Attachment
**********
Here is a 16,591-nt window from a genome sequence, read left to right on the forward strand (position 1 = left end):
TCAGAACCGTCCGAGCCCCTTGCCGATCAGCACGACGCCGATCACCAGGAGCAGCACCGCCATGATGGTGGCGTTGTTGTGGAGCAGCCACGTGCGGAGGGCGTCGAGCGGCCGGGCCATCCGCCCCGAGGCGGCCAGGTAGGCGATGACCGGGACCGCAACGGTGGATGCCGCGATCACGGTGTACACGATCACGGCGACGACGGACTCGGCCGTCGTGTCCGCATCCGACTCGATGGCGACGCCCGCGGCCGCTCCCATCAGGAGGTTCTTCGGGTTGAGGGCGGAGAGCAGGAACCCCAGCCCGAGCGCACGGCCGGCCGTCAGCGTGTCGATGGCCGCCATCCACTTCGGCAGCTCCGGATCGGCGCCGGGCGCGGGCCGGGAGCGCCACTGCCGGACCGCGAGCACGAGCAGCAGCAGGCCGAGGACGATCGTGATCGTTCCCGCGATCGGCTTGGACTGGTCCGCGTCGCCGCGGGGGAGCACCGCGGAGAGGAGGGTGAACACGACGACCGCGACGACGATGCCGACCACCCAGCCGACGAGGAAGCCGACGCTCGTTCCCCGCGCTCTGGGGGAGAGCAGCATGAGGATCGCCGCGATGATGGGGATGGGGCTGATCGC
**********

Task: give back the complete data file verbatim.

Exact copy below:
Here is a 16,591-nt window from a genome sequence, read left to right on the forward strand (position 1 = left end):
TCAGAACCGTCCGAGCCCCTTGCCGATCAGCACGACGCCGATCACCAGGAGCAGCACCGCCATGATGGTGGCGTTGTTGTGGAGCAGCCACGTGCGGAGGGCGTCGAGCGGCCGGGCCATCCGCCCCGAGGCGGCCAGGTAGGCGATGACCGGGACCGCAACGGTGGATGCCGCGATCACGGTGTACACGATCACGGCGACGACGGACTCGGCCGTCGTGTCCGCATCCGACTCGATGGCGACGCCCGCGGCCGCTCCCATCAGGAGGTTCTTCGGGTTGAGGGCGGAGAGCAGGAACCCCAGCCCGAGCGCACGGCCGGCCGTCAGCGTGTCGATGGCCGCCATCCACTTCGGCAGCTCCGGATCGGCGCCGGGCGCGGGCCGGGAGCGCCACTGCCGGACCGCGAGCACGAGCAGCAGCAGGCCGAGGACGATCGTGATCGTTCCCGCGATCGGCTTGGACTGGTCCGCGTCGCCGCGGGGGAGCACCGCGGAGAGGAGGGTGAACACGACGACCGCGACGACGATGCCGACCACCCAGCCGACGAGGAAGCCGACGCTCGTTCCCCGCGCTCTGGGGGAGAGCAGCATGAGGATCGCCGCGATGATGGGGATGGGGCTGATCGC